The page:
RIO DE JANEIRO (AP) - In an ominous sign ahead of the Summer Olympics, Rio de Janeiro's acting governor said Wednesday that the state's finances are "tragic" and suggested selling off property to shore up barren coffers.
RIO DE JANEIRO (AP) — In an ominous sign ahead of the Summer Olympics, Rio de Janeiro's acting governor said Wednesday that the state's finances are "tragic" and suggested selling off property to shore up barren coffers.
Francisco Dornelles, a former senator with a long career in public service, said he had "never seen anything like it."
"This is the worst situation I've seen in my political career," said Dornelles, standing in for Rio Gov. Luiz Fernando Pezao, who is on leave for cancer treatment.
Dornelles, 81, spoke during an interview Wednesday with the newspaper O Globo. When reached by The Associated Press, a spokesman at his office confirmed the interview but said Dornelles would have no further comment.
The city of Rio de Janeiro, which is part of the state by the same name, is hosting the Aug. 5-21 Olympics, and in the past several months Olympics organizers have announced many cuts, including to personnel at major Olympic venues.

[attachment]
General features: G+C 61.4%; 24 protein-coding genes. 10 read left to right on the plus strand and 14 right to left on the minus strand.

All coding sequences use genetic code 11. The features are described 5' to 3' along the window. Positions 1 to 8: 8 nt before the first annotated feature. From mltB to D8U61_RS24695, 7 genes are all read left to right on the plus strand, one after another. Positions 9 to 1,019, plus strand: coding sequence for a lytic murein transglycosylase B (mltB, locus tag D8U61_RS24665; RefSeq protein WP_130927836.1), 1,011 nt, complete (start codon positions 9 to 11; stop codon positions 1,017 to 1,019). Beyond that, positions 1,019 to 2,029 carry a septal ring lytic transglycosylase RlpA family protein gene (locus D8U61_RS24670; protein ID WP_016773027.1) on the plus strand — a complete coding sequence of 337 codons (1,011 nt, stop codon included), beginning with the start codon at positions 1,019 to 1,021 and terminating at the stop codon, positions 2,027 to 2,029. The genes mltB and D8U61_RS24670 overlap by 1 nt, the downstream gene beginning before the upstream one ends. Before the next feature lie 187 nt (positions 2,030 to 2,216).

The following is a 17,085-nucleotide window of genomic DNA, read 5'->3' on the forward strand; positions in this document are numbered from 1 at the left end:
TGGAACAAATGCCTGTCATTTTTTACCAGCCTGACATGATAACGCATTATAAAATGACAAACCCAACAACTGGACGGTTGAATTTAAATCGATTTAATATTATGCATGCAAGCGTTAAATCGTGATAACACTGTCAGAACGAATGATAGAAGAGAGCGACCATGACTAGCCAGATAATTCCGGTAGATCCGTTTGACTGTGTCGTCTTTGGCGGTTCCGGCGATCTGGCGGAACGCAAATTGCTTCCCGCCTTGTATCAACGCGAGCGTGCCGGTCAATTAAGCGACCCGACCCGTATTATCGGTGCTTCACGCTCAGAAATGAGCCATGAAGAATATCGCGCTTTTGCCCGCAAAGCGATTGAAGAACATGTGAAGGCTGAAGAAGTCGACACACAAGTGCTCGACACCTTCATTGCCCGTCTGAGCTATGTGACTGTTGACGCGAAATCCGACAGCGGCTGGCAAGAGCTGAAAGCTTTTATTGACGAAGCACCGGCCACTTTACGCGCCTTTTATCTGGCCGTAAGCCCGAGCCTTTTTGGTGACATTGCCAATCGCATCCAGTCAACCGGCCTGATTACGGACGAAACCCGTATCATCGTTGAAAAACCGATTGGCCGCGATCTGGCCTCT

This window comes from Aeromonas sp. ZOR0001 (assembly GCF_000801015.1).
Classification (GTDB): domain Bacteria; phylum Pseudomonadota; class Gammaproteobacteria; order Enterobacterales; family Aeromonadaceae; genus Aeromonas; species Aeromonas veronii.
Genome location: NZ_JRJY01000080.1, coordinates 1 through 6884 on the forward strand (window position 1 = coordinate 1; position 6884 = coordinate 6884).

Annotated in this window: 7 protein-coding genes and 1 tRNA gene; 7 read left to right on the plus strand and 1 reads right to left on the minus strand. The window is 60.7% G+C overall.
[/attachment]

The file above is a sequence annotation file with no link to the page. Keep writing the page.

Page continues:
News reports have suggested the financial crisis might derail promises to unveil a state-funded subway extension in time for the Olympics, though local authorities have insisted they are on track.
Dornelles didn't provide numbers, but he said plunging tax income is behind the state's financial crisis.
Much of Rio's tax income comes from the Petrobras oil company, which is embroiled in a big corruption probe that has snared several top politicians and businessmen. Last week, Petrobras reported a record quarterly loss of $10.2 billion due to a large reduction in the value of some assets amid lower oil prices.
Dornelles said that it would take a "large effort" for the state to meet all its obligations and that it was looking for credit and other measures to add to diminishing revenues. He suggested that selling state property was one option.
Brazil is suffering its worth recession in decades. Latin America's largest economy is expected to contract 3.6 percent in 2016 after a similarly bad year in 2015.
Meanwhile, President Dilma Rousseff is facing impeachment proceedings in Congress that have all but eliminated her ability to push through legislation that might alleviate the dire fiscal straits of Brazilian states.
Brazil is also at the center of an outbreak of the Zika virus, which researchers think is linked to a rise in newborns with a rare birth defect.